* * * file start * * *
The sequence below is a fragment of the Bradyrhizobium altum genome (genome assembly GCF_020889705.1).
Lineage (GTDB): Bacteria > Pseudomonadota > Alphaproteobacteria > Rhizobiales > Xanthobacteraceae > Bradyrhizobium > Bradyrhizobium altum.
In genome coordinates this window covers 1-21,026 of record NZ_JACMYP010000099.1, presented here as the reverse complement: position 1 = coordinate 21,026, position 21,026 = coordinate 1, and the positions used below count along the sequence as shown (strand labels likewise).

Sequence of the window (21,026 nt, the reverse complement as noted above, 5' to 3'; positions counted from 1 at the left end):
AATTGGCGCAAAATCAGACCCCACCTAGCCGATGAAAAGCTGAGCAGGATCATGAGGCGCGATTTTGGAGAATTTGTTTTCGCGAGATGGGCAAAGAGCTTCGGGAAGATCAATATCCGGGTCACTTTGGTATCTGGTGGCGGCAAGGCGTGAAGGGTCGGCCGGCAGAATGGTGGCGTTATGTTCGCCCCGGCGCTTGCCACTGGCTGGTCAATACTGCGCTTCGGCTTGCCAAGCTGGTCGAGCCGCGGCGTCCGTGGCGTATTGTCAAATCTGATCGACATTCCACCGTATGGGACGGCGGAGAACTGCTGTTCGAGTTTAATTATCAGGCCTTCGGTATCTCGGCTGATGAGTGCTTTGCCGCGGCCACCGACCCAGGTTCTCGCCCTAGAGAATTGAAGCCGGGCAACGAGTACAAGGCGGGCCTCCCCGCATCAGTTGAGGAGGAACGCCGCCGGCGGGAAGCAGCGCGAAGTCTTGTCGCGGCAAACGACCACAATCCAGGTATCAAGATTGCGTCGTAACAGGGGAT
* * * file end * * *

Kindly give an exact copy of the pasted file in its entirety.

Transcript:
The sequence below is a fragment of the Bradyrhizobium altum genome (genome assembly GCF_020889705.1).
Lineage (GTDB): Bacteria > Pseudomonadota > Alphaproteobacteria > Rhizobiales > Xanthobacteraceae > Bradyrhizobium > Bradyrhizobium altum.
In genome coordinates this window covers 1-21,026 of record NZ_JACMYP010000099.1, presented here as the reverse complement: position 1 = coordinate 21,026, position 21,026 = coordinate 1, and the positions used below count along the sequence as shown (strand labels likewise).

Sequence of the window (21,026 nt, the reverse complement as noted above, 5' to 3'; positions counted from 1 at the left end):
AATTGGCGCAAAATCAGACCCCACCTAGCCGATGAAAAGCTGAGCAGGATCATGAGGCGCGATTTTGGAGAATTTGTTTTCGCGAGATGGGCAAAGAGCTTCGGGAAGATCAATATCCGGGTCACTTTGGTATCTGGTGGCGGCAAGGCGTGAAGGGTCGGCCGGCAGAATGGTGGCGTTATGTTCGCCCCGGCGCTTGCCACTGGCTGGTCAATACTGCGCTTCGGCTTGCCAAGCTGGTCGAGCCGCGGCGTCCGTGGCGTATTGTCAAATCTGATCGACATTCCACCGTATGGGACGGCGGAGAACTGCTGTTCGAGTTTAATTATCAGGCCTTCGGTATCTCGGCTGATGAGTGCTTTGCCGCGGCCACCGACCCAGGTTCTCGCCCTAGAGAATTGAAGCCGGGCAACGAGTACAAGGCGGGCCTCCCCGCATCAGTTGAGGAGGAACGCCGCCGGCGGGAAGCAGCGCGAAGTCTTGTCGCGGCAAACGACCACAATCCAGGTATCAAGATTGCGTCGTAACAGGGGAT